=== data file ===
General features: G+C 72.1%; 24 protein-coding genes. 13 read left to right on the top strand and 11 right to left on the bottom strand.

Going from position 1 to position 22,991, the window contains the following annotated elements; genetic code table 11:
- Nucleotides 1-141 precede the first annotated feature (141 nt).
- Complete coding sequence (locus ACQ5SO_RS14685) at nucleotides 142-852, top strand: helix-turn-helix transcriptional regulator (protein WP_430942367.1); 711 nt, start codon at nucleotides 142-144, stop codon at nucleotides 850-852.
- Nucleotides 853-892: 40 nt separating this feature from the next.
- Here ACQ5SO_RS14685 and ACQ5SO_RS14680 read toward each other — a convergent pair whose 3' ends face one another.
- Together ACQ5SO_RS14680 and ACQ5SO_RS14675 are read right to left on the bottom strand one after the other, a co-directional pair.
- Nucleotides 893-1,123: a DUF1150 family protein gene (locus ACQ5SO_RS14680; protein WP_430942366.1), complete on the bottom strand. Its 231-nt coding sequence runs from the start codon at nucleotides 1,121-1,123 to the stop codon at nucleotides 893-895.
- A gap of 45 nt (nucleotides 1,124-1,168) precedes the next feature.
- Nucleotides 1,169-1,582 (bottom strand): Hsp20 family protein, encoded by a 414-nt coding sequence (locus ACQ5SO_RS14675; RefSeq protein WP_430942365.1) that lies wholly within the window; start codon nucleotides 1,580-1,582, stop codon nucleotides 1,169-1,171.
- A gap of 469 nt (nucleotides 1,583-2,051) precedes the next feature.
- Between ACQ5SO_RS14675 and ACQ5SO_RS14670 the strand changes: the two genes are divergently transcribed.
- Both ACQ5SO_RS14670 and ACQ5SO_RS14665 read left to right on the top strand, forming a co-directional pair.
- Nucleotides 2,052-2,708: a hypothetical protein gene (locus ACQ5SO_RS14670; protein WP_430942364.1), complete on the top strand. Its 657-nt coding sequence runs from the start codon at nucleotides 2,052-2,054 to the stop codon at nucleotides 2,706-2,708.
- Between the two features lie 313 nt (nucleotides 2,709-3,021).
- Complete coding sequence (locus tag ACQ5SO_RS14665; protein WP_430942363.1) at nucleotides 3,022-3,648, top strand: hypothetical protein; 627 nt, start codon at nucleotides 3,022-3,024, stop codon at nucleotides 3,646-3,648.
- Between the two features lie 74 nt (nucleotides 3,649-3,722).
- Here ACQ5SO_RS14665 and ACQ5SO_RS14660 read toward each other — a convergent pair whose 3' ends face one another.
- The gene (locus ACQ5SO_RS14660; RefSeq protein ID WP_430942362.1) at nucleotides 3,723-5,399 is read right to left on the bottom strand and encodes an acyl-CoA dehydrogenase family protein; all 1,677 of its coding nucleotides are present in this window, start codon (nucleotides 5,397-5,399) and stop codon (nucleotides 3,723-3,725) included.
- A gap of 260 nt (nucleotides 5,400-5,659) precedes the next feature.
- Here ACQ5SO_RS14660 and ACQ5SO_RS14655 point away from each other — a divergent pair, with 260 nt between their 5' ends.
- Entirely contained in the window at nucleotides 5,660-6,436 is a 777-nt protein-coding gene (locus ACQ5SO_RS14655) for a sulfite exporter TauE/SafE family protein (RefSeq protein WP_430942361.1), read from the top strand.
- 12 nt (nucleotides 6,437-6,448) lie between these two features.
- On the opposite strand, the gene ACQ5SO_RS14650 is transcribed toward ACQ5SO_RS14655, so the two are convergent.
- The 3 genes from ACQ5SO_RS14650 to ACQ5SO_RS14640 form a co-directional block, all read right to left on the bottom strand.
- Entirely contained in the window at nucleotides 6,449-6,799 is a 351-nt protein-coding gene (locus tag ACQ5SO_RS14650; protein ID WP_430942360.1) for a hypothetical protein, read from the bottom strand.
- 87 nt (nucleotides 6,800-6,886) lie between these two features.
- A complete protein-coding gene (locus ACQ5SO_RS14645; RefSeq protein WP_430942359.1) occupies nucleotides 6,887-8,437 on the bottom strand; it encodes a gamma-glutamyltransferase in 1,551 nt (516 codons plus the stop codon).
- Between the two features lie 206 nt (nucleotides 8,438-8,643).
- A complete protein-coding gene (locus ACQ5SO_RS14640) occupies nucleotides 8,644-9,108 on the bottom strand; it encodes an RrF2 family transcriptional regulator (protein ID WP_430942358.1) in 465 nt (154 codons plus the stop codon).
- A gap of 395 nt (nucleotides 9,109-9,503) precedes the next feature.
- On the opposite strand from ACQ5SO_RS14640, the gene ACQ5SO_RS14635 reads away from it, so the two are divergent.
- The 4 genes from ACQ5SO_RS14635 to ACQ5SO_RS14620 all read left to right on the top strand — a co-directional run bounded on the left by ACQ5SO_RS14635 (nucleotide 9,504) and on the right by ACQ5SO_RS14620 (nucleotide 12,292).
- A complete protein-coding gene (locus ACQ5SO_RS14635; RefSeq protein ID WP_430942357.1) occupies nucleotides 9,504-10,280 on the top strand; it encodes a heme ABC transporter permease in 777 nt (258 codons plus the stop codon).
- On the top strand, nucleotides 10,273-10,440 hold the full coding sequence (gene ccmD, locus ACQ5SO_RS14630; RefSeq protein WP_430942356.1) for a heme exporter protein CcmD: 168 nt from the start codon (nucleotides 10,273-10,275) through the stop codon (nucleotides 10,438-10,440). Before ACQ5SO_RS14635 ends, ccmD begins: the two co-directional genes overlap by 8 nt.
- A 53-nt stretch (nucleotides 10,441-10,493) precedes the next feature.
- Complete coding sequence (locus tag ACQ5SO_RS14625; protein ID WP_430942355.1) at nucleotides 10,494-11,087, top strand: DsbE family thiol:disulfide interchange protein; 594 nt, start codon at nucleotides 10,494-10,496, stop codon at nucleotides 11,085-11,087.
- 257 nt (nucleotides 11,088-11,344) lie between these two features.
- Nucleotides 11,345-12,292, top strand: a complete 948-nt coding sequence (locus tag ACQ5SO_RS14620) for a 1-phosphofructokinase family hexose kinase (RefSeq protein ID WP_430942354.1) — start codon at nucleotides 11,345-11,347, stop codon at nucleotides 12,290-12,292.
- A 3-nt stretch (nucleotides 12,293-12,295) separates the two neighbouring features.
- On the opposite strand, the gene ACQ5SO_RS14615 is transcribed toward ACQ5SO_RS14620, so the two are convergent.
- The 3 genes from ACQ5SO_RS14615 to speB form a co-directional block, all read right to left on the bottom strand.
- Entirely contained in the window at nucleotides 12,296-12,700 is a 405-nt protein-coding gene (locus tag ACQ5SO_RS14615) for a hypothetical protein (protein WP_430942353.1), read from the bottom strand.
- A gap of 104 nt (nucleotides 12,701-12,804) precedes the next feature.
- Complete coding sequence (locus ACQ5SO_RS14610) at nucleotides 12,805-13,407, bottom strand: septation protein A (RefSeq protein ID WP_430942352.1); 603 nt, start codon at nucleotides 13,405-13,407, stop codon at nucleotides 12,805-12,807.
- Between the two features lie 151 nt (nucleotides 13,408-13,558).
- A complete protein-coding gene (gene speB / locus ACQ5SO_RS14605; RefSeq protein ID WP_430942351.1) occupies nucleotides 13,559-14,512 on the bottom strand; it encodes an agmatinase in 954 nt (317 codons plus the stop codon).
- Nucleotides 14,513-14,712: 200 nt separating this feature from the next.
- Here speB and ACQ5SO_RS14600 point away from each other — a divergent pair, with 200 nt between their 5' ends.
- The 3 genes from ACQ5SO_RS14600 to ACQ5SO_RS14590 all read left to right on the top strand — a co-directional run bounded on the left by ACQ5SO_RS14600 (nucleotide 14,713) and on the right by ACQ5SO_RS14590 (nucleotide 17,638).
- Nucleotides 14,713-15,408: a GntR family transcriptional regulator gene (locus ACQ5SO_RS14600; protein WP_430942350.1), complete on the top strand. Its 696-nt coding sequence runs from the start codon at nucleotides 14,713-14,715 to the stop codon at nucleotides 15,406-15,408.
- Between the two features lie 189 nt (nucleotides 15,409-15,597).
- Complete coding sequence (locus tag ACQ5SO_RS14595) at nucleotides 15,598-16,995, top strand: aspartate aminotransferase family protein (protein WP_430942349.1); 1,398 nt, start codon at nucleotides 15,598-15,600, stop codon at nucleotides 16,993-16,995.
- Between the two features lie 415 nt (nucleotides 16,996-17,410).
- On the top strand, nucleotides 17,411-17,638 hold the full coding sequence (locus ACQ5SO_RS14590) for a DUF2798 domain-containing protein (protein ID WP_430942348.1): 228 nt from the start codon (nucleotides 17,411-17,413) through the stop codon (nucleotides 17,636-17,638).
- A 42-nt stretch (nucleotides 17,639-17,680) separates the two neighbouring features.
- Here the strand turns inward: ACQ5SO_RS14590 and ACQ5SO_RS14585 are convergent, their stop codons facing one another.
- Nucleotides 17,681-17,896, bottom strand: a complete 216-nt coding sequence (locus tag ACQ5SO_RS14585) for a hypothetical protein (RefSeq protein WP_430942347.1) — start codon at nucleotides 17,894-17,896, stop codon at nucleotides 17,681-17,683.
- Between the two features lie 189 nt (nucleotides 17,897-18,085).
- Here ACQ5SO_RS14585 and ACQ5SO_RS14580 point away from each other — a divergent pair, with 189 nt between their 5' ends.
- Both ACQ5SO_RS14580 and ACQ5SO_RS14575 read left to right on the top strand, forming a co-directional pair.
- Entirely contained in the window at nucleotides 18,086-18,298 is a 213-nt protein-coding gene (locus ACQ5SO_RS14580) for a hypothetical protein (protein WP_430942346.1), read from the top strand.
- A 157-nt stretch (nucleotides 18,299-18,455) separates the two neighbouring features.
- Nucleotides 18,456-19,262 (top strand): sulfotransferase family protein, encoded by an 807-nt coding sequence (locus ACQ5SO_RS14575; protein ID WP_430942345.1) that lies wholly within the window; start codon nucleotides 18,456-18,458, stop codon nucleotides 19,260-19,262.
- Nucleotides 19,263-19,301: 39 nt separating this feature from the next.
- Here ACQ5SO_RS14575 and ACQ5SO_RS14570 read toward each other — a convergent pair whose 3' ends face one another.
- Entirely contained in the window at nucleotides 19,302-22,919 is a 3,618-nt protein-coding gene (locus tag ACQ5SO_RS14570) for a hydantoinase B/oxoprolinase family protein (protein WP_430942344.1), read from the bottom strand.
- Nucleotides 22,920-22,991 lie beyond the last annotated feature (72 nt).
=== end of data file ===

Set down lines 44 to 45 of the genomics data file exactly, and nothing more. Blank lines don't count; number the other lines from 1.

- A gap of 104 nt (nucleotides 12,701-12,804) precedes the next feature.
- Complete coding sequence (locus ACQ5SO_RS14610) at nucleotides 12,805-13,407, bottom strand: septation protein A (RefSeq protein ID WP_430942352.1); 603 nt, start codon at nucleotides 13,405-13,407, stop codon at nucleotides 12,805-12,807.